Friday, June 02, 2006
So, I recently ran into a period where my will to work on [nemesis] was completely sapped. I would look at my stack of thumbnails for future pages and I felt... empty and uninterested. I felt like there were a million other things I could do with my time that would yield me more satisfaction and a greater sense of accomplishment than to work for even five minutes on this project of mine. It sucked. I hated it, because I love the comic, and I dearly love cartooning.
I contacted the local members of the Green Party looking for some way to get involved in local politics. (I tried the Democrats in college, and I just don't have the stomach for that kind of political work.) I found a local group of atheists who meet up and socialize/organize.
And I felt better, but I still didn't feel like working on [nemesis].
That is until I made a few changes.
First, I completely stopped reading Webcomics criticism and Comics criticism in general. I stopped listening to Digital Strips podcast, Blank Label Comics podcast, and I stopped trying to listen to Joey Manley's podcast. The results stunning, and sudden. I didn't hate my work anymore. I stopped worrying about my audience size or the quality of my writing.
While that can be considered a problem, it's not nearly as big a problem as being so flat out bummed about what the critics are lauding. See, it didn't really bother me that critics don't talk about me. It bothered me that they talked about the same few comics, or comics that I found to be not worth following at all. It bothered me that the comics that critics considered to be worthwhile were comics that I, as a dedicated cartoonist and writer, don't care about. At all. There are other gripes, but they're not worth going into, because the griping was the problem.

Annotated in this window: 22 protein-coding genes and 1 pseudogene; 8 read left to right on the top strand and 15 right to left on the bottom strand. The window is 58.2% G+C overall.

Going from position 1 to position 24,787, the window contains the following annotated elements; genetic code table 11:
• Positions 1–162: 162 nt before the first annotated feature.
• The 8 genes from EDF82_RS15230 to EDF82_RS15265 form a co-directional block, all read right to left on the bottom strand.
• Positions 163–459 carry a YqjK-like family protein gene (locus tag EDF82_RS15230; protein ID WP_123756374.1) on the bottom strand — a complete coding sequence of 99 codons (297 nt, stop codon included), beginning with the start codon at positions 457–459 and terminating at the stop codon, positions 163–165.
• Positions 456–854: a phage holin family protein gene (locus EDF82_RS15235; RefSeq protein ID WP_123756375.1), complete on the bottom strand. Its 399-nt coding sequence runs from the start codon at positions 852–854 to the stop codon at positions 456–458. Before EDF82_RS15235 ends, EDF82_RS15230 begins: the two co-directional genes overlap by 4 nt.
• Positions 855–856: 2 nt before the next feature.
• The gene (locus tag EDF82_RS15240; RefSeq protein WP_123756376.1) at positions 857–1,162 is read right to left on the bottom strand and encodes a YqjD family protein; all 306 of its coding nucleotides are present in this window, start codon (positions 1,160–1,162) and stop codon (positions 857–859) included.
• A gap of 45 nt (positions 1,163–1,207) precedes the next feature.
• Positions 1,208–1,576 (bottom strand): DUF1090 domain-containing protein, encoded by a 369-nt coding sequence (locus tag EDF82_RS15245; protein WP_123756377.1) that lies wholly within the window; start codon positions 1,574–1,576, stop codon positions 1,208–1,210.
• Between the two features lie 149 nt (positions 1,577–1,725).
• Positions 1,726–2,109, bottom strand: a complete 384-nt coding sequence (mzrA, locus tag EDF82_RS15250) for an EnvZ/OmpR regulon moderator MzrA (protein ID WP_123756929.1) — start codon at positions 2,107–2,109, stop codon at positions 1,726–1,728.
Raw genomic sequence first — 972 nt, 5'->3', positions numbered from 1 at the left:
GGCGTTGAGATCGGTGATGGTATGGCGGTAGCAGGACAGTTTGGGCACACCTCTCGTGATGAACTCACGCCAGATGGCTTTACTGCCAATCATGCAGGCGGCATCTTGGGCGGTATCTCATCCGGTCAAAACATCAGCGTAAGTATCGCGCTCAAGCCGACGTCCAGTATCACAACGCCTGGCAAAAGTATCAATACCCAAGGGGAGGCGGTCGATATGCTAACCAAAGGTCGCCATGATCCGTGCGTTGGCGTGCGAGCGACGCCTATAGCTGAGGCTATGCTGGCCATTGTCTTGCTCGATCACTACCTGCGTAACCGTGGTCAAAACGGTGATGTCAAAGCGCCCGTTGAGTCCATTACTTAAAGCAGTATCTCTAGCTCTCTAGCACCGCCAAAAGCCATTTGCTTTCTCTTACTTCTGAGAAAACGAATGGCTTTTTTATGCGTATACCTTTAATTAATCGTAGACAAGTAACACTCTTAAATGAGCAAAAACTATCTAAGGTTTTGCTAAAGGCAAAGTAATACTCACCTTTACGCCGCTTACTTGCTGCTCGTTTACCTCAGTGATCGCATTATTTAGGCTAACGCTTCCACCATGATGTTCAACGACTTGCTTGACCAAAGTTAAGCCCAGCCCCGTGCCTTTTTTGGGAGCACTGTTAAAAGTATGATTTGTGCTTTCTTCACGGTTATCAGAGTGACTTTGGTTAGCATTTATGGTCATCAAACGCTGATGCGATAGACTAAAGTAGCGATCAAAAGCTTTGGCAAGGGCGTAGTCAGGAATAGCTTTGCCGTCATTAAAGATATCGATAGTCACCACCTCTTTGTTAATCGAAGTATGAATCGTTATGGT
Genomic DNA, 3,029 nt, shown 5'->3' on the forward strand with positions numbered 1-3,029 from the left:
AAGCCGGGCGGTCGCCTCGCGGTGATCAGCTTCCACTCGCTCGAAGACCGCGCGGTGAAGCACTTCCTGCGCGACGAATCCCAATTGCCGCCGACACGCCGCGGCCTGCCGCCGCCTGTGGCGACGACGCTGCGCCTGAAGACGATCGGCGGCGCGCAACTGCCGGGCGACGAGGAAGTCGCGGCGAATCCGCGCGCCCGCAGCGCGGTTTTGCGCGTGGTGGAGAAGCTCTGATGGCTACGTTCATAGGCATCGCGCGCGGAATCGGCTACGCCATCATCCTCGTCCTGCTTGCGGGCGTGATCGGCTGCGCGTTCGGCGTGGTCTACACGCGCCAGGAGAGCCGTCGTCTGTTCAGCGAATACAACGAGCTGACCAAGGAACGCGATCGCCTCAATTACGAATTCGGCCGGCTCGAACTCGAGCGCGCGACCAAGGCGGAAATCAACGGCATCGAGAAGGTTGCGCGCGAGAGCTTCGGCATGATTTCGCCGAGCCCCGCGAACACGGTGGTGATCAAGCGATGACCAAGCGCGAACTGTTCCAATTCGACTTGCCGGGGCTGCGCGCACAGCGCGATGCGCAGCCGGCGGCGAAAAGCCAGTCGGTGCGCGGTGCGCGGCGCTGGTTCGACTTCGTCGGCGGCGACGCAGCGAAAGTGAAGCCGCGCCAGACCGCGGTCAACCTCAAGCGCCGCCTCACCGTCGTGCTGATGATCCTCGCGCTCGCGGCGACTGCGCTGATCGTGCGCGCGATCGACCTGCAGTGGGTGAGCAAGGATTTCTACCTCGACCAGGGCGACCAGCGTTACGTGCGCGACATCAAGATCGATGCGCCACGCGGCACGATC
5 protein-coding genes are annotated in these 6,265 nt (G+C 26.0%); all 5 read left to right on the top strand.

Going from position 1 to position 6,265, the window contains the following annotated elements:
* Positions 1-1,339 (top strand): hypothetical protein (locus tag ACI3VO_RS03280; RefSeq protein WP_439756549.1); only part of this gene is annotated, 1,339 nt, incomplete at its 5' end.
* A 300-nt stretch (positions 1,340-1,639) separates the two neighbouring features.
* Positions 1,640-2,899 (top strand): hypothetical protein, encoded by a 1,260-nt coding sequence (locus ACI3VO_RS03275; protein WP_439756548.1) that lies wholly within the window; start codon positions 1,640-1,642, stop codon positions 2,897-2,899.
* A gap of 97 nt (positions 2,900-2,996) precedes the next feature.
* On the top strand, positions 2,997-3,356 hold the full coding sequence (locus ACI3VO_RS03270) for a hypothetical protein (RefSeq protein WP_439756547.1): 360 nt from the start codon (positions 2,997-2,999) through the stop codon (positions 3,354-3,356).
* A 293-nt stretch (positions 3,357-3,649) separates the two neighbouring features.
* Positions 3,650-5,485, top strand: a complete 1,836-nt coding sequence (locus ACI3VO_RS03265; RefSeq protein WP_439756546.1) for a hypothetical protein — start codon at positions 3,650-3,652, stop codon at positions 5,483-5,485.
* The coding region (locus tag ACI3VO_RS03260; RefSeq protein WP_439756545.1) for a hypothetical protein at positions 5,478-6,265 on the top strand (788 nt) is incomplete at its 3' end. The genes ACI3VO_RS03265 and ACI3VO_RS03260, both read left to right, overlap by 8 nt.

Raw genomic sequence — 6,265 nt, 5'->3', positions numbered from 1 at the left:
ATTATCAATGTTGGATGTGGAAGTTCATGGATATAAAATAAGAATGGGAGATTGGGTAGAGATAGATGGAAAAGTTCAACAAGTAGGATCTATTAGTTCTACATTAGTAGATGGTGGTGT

This was great, I felt less irritated all the time. Awesome.
But I still wasn't motivated. At least until I made another change.
I stopped checking my comics stats altogether. I know [nemesis] has readers, and I know I'm lucky to have as many faithful, interested bodies as I have now. I don't need to know how much the stats have jumped or dropped this week, this day, in the last five minutes. And it feels good to not care.
Maybe that's the trick. Since a person can't care about everything without going crazy, maybe we have to shift our bubble of apathy into area that isn't detrimental to our well being, or that allows us to get on reasonably.
Anywho, I still wasn't motivated to get started. Then I got a letter from someone asking if I was okay because [nemesis] hadn't updated. Someone I've never met in my life wrote me to ask if I was okay because he and his son liked [nemesis] and wondered where it went. Suddenly there was no inertia anymore. There was no energy to build, because it was suddenly just there. So, now I'm about a week ahead, and things are humming nicely.
Thanks to everyone who keeps reading [nemesis], despite my flaky update schedule lately.
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